Monday, April 27, 2009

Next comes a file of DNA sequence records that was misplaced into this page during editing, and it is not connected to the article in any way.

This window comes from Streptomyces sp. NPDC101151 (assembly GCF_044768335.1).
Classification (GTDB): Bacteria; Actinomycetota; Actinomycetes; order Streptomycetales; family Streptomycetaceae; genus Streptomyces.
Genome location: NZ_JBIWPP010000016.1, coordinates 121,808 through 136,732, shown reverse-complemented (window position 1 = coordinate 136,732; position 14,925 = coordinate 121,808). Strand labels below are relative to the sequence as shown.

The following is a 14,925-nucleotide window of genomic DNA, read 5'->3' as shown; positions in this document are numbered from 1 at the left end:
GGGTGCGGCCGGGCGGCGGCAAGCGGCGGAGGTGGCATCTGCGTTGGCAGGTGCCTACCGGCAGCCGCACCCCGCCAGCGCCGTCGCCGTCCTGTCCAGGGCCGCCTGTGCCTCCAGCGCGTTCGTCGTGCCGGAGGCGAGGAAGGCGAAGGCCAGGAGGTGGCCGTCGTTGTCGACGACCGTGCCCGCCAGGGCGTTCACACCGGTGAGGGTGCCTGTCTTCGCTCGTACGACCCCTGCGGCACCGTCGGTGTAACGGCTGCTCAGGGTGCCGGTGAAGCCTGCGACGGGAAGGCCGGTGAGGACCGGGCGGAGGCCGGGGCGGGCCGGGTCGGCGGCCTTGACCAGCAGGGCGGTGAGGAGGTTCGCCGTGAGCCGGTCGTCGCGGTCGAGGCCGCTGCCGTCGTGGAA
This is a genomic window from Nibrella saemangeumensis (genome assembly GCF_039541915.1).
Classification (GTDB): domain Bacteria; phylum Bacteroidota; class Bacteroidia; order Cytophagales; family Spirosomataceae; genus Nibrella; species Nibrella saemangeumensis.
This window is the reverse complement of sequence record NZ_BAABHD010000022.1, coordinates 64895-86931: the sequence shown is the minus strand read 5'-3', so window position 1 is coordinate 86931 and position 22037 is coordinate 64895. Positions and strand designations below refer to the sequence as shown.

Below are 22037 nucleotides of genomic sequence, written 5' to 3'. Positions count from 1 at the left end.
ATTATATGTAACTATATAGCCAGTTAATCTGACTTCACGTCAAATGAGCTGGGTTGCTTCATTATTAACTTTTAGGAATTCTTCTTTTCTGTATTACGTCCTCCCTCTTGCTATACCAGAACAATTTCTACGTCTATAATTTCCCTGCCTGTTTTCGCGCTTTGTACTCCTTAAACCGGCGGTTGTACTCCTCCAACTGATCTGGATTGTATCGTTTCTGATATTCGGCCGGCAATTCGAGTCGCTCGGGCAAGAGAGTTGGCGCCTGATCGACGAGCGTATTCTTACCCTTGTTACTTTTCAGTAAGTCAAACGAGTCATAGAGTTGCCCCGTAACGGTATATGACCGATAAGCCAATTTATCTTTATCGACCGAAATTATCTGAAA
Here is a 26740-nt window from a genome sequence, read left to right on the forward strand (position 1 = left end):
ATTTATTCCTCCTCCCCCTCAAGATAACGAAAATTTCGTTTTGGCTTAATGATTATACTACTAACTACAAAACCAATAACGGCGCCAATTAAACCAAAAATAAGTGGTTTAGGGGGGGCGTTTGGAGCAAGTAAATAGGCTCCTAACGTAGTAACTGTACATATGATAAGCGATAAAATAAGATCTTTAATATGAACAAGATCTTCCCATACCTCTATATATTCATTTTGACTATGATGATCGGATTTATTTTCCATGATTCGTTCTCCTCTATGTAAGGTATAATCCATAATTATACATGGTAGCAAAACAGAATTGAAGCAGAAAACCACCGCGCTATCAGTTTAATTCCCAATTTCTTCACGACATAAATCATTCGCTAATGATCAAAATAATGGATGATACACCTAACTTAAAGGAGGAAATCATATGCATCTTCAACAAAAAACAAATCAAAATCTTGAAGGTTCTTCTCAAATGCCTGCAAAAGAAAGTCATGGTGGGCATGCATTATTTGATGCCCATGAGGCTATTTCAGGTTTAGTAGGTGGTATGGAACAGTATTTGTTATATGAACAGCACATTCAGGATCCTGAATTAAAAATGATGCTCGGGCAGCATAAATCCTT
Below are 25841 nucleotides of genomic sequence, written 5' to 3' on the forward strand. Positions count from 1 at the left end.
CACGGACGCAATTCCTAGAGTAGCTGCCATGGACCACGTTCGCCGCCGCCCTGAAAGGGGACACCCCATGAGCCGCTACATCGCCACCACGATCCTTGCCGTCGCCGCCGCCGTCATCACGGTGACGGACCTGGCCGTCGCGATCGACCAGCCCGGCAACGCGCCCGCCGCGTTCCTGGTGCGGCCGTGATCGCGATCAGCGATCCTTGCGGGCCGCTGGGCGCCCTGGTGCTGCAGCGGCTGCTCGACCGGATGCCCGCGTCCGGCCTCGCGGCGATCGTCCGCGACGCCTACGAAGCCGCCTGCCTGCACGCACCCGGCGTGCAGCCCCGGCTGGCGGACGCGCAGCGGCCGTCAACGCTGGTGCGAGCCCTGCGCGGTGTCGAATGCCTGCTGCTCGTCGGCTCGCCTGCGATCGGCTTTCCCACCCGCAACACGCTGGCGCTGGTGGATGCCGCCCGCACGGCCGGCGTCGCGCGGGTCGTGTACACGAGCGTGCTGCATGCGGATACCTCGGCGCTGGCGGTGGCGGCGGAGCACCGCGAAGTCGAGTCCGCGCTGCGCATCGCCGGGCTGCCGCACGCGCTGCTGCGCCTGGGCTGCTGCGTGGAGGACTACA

THE WRESTLER (Darren Aronofsky, 2008, USA) A self-destructive dichotomy of internal conflict, a schizophrenic battle of will as Robin Ramzinski becomes sidekick to his alter-ego, consumed by the fictitious persona of Randy “The Ram” Robinson: this faux flesh and bone becomes more substantial and burns out…while Robin fades away. Director Darren Aronofsky focuses upon a small time loser, a washed-up wrestler whose better days are lost in the ether of time, the eighties nothing but jagged recollections and punch drunk nostalgia. The film opens with a pasted collage of memories, a violent past that seems brighter than Randy’s dreary and shredded reality, his battered physique carrying the scars of a tough life of bad decisions and regrets. Aronofsky doesn’t spare us the gore and brutality of Randy’s existence, as he still bleeds out a tiny existence on the local wrestling tour; we are privilege to an insider view of this life of addiction and medication, and the true physical suffering of these dedicated athletes who dream big…but live small. Randy is counterpoint to Cassidy, a stripper who doesn’t date her clients, a woman who keeps her profession strictly separate from her personal life. Aronofsky is concerned with identity: who we are, how we actually perceive ourselves, and how others dictate our individuality. Cassidy is able to shed her skin and live as Pam, a single mother who dedicates herself to her child. In comparison, Robin is subsumed by his stage persona and become “The Ram”, his life meaningless except for the fanfare, the screaming crowds and tortures of the damned, the harsh electric glow of the spotlight shining upon his juiced-up ego. Mickey Rourke is outstanding as he quickly assumes the guise of the protagonist and injects the narrative with a touching and emotional performance, a sublime tribute to those shattered athletes dominated by their past and unable to exist in the present, whose future is limited and void. Aronofsky’s mise-en-scene is brilliant as Randy sits signing autographs in a school gym, and his point-of-view focuses upon his peers who are now crippled: a cane, wheelchair, colostomy bag, all ex-wrestlers who are now paying the price for their momentary fame. But Randy must choose his own fate, and as his body breaks down during his final match, his Ram Jam becomes his epitaph. Aronofsky’s final freeze-frame upon the empty space that was once a human life, rivals the great ending to Truffaut’s LES QUATRE CENTS COUPS: absolutely brilliant and compelling. (A)

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